Preparation for the supper club was over two days.  I chopped, stirred, poached, rolled and brushed away my darling children (for which I am still suffering guilt).  My husband and his sister were 'employed' as hosts and waitress, to which they took their roles very earnestly.  It should be noted they are both successful in their own right and it was very touching to see them so supportive.   The supper was set for 8pm and I was to feed 10 diners plus one more, a last minute extra.  I fully expected to be full of anxiety, panic and stress.  In fact looking back at it, I did feel a twinge in the heart area, but didn't dwell on it for fear it would notice me noticing it!   But I felt surprisingly calm.  8:15pm all the expectant diners were seated and my show was on.  From that moment I felt like I had thrown myself out of an aeroplane,  I felt like shouting as I was falling '....AND THIS IS A GOOD IDEA BECAUSEEEEEE?!!!'.  Unbelievably, it went like clock work.  The starters went, plates returned empty.  The dipping sauces all looked too pretty in their dishes to be smeared about.  Deep frying 40 Imperial Rolls was frightening, but I was temporarily distracted by the kitchen paper catching on fire. There is something rather fun about shouting 'Fire!' whilst the guests are laughing next door, oblivious. Cooking six rounds of Banh Xeo (the crispy pancake which has to be very quickly and lightly pan fried), was a challenge, but I pulled it off.  Pho Ga (chicken, vermicelli noodles in a clear broth which can take hours to make) was my main dish.  The bowls looked amazing all lined up in a row, full of noodles, fresh herbs and chicken.   Looking at them I suddenly felt proud of myself.  I did this I thought,  I really, really did...and even though my birth Mother is not  here with me today, I knew she was there in spirit.  She must have been otherwise all this could not have happened so well.  I felt her gentle hand guiding and the spirits of my ancestors whispering, possibly the Grandmother tutting 'Not enough fish sauce!', but they were all there in my tiny kitchen.  Finally, in a nod to Leluu and her Mother, I served my guests Banana Fritters.  I sat down to chop the bananas and dip them in the sugary silky condensed milk.  My back had cried 'had enough' and my toes...well they actually hurt, I was fascinated by this, perhaps my imitation Ugg boots let me down.  As I fried the banana fritters, I tuned in to the laughter omitting from the dining room, it made me feel warm.  I loved their happiness, I know they were helped along by their wines, but their bellies were full and we were all feeling just little bit okay about life.

The next day was an unexpectantly warm day and I suspect the last one before the cool Autumn days really kicked in, but it allowed me to sit in the garden, amongst my screaming children and reflect.  I truly enjoyed the supper club experience.  It was a lot of hard work, but I enjoyed the creativity and the challenge.  I missed my children during the whole process and build up to the day, a renewed appreciation of working mothers was felt.  I would love to do another, this time I would really have to work on making a bit more profit for the charity, as it has to be said this first one ran at a loss.  Dragon's Den http://en.wikipedia.org/wiki/Dragons'_Den_(UK) would have made a meal of me, no pun intended!  So, time to calm down a little, return to attending to my children and dream up the next supper club.  Perhaps a pre Christmas one!


Beautifully laid table, by Lucy
http://www.lucyloveheart.com/

Bowls of Pho Ga, lined up and waiting for the broth

 
Cook and dipping sauces.  Fresh Summer Rolls in foreground








Thursday, 30 August 2012

Life's little mysteries


 
As a child, it always rather impressed me that my Mum would disappear in to the kitchen and emerge later, hot and flustered presenting us with a roast chicken/beef/lamb, complete with obligatory roast vegetables.  Since my Mum never invited me in to the kitchen to observe, I was fascinated how this cooking magic ocurred.  I wondered at the complexities of a roast lunch and felt determind that I would learn this magic for myself.  It wasn't until I became a wife and mum that the mysteries of cooking a roast became apparent, and a well practised one.  However, I won't forget drawing from the oven my first roast and letting out a happy sigh, it felt good to have overcome one of life's little mysteries, underwhelming in the eyes of a bystander perhaps, but for me certainly one small step in to the world of cooking.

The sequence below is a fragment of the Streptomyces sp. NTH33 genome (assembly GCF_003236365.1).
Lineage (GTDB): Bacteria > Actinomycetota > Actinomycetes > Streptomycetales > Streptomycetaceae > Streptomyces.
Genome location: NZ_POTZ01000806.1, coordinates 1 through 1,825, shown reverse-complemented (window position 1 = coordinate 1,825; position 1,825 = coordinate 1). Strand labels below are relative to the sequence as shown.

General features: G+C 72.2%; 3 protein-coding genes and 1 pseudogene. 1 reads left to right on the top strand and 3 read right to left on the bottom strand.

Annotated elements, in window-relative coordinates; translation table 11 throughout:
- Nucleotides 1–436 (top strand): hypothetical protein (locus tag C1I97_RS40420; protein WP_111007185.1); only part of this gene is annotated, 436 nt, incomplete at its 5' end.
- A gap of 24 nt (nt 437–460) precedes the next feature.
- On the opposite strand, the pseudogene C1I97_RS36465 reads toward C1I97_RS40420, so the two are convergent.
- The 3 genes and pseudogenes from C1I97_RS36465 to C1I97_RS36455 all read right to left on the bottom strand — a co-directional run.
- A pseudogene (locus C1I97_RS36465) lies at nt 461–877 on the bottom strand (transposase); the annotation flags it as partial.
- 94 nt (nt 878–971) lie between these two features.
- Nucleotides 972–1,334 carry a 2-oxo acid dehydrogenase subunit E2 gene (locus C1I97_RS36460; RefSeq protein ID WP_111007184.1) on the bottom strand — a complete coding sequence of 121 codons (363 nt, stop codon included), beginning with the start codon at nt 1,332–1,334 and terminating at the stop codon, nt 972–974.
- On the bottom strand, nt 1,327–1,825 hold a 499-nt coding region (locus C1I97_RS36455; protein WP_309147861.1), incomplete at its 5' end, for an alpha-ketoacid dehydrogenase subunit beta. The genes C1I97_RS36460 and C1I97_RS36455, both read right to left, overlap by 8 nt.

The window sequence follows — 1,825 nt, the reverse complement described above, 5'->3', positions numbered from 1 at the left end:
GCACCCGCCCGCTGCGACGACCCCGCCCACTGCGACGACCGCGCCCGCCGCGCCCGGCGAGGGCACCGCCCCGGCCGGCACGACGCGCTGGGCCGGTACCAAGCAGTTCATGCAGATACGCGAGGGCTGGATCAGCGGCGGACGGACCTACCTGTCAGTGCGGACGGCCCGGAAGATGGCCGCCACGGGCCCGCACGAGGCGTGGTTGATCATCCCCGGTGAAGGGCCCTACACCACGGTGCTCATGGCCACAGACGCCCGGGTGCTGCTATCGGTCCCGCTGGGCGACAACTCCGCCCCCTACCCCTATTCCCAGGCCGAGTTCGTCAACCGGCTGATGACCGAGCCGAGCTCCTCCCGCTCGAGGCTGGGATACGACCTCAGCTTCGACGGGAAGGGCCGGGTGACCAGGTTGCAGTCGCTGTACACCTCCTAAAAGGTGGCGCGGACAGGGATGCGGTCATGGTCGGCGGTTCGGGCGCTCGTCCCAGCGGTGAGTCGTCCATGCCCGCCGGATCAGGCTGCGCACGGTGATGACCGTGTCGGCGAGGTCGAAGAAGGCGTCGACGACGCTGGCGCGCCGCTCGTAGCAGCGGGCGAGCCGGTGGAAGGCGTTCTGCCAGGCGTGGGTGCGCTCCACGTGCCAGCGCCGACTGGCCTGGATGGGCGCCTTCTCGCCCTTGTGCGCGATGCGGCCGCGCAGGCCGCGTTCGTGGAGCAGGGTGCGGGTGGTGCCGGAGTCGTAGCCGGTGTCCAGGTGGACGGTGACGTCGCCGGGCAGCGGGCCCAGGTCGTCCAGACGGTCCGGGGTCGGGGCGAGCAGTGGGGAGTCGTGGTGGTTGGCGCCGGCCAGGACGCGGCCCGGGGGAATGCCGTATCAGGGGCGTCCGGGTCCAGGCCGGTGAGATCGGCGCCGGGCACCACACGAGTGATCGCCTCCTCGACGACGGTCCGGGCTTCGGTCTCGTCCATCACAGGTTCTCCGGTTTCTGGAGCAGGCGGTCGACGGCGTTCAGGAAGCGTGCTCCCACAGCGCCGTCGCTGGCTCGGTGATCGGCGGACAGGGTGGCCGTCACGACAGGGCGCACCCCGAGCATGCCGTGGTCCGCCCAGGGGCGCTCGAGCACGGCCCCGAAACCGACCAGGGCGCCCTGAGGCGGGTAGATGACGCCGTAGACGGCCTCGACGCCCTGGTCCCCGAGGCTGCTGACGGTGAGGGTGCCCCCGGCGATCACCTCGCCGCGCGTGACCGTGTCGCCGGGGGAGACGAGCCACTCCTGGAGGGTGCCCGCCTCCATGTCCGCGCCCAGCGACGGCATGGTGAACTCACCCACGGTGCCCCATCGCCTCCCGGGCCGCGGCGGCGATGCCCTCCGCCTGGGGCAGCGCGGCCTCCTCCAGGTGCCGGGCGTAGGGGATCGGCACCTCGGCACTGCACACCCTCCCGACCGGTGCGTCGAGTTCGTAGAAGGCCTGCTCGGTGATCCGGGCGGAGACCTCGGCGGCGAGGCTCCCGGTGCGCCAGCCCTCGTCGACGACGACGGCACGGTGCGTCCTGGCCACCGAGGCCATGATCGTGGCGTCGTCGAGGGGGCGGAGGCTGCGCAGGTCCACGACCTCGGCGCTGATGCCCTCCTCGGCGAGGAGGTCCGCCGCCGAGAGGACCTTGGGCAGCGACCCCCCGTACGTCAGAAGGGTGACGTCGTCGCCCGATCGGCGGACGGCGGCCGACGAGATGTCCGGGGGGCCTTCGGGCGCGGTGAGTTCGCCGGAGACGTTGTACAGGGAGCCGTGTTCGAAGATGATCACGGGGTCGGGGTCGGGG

Here are some of my 'happy sighs'....


Pho Ga/Ha Noi style chicken noodle soup in the making

 
Ca Phe Kem Flan/Vietnamese intrepretation of Creme Caramel made with condensed milk and a dash of coffee

 
Bun Nem Ran/Ha Noi Style Spring rolls with vermicelli noodles and fresh herbs


Banh Xeo/Crispy Pancake with prawns, quick fried slices of pork served with basil, coriander and spring onions.  Nouc Cham dipping sauce on the side







 









Friday, 24 August 2012

Amazing Angels

I am moved by an article, my Mum sent me.  It is an article about the passing of one of the many courageous characters who made Vietnamese adoptees lives possible.

For most adoptees growing up, without their proper identity both cultural and family, have found life to be full of questions.  One of the big questions, is whether or not it was right for us to have been removed from Vietnam.  The answer seems rational enough.  The orphans fate, in the hands of the communists was uncertain and the western world were unprepared to stand by to wait and see.  From an emotional perspective, we miss all that could have been, our families and a cultural identity.  Some adoptees struggle with this question and others are more fatalistic, but whatever degree an adoptee copes, we can recognise that there were some amazing angels who had the strength to fight on our behalf.  My mother included.

http://www.theage.com.au/national/obituaries/viet-orphan-airlift-crusader-a-saint-20120819-24gb0.html

Thank you Elain Joyce Moir and thank you Mum

Monday, 13 August 2012

Self Taught

One of the main frustrations, I find as an adoptee, is having to learn about my Vietnamese culture as an outsider. 

Teaching myself to cook Vietnamese food via recipe books without my Vietnamese grandmother scolding me, for under seasoning the Pho,  leaves me with a sense of loss.  I do not normally dwell on irrational romantic imaginings, as it's quite possible my dear Vietnamese grandmother could have been a tyrant!   However, there has been a certain amount of frustration and self doubt about my ability to cook Vietnamese food, and it has crossed my mind that I feel somewhat a 'fake'.  I ask myself, is it really Vietnamese food if these dishes have not been handed down through my ancestors and whispered to me over a clay pot?

So, I can only shake off regret, self doubt and nostalgic daydreams and return to being pragmatic.  I rely on my palate, which I know to be a good one when sampling the delights of Vietnamese food. I therefore come to the practical conclusion that even though my ancestors did not share their secret recipes, they have shared their genes with me, therefore my palate.







Pho Bo - Beef Noodle Soup